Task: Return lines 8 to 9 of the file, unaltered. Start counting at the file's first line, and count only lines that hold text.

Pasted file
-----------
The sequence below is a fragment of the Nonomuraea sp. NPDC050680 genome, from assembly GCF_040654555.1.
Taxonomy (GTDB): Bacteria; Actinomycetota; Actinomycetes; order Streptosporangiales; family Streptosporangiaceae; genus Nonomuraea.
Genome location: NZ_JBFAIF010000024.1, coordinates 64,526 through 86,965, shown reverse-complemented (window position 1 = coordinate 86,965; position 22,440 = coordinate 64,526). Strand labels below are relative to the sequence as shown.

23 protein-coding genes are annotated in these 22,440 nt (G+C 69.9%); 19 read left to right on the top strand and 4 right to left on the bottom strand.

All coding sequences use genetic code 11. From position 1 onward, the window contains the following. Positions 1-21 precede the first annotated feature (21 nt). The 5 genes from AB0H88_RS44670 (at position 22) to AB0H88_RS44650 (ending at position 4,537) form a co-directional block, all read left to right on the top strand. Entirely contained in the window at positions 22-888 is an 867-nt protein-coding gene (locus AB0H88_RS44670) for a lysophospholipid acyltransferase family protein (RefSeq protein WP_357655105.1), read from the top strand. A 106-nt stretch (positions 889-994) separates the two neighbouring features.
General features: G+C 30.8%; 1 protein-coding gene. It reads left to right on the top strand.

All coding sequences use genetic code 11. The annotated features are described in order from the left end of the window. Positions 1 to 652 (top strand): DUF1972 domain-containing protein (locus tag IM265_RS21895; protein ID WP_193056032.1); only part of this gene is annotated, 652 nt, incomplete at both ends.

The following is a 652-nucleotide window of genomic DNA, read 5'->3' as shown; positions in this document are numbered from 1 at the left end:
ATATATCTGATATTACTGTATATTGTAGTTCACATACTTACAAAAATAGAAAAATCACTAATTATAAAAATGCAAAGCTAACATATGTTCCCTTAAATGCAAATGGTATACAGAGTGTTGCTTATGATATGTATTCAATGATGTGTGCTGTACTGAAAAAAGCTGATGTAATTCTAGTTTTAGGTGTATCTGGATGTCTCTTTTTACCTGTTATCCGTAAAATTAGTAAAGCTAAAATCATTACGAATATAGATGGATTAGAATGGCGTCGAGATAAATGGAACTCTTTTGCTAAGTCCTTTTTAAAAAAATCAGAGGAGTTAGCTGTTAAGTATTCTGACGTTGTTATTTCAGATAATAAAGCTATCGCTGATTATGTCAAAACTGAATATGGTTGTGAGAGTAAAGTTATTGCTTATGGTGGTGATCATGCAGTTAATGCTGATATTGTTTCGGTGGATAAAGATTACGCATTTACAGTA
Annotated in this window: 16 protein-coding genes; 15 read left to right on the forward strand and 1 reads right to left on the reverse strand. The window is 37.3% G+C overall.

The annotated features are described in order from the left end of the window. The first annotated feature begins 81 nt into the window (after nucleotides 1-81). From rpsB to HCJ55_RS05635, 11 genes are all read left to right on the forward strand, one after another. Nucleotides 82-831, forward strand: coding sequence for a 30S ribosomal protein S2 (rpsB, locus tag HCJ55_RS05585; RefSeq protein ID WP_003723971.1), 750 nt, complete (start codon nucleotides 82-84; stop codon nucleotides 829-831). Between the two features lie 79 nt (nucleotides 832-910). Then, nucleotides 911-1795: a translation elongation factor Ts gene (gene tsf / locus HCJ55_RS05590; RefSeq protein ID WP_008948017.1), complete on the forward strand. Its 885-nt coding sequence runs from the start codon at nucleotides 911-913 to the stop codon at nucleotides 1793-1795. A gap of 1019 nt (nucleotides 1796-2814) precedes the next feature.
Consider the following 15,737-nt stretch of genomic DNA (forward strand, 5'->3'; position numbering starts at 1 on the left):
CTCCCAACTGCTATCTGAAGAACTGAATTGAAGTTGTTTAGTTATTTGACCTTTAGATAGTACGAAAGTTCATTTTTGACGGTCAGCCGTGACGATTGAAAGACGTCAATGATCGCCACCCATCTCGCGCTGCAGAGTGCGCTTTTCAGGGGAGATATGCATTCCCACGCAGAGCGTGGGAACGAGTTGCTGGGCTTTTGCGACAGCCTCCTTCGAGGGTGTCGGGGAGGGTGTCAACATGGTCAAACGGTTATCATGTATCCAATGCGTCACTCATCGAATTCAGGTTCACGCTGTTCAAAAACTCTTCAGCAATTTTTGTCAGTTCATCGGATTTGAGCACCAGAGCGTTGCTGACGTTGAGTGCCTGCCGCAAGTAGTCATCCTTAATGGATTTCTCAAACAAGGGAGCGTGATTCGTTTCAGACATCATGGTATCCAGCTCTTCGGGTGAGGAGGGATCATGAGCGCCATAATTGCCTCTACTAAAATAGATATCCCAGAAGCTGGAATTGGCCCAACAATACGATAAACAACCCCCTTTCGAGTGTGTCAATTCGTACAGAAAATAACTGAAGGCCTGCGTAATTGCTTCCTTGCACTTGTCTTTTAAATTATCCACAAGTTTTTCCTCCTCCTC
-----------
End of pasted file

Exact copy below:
The following is a 652-nucleotide window of genomic DNA, read 5'->3' as shown; positions in this document are numbered from 1 at the left end:
ATATATCTGATATTACTGTATATTGTAGTTCACATACTTACAAAAATAGAAAAATCACTAATTATAAAAATGCAAAGCTAACATATGTTCCCTTAAATGCAAATGGTATACAGAGTGTTGCTTATGATATGTATTCAATGATGTGTGCTGTACTGAAAAAAGCTGATGTAATTCTAGTTTTAGGTGTATCTGGATGTCTCTTTTTACCTGTTATCCGTAAAATTAGTAAAGCTAAAATCATTACGAATATAGATGGATTAGAATGGCGTCGAGATAAATGGAACTCTTTTGCTAAGTCCTTTTTAAAAAAATCAGAGGAGTTAGCTGTTAAGTATTCTGACGTTGTTATTTCAGATAATAAAGCTATCGCTGATTATGTCAAAACTGAATATGGTTGTGAGAGTAAAGTTATTGCTTATGGTGGTGATCATGCAGTTAATGCTGATATTGTTTCGGTGGATAAAGATTACGCATTTACAGTA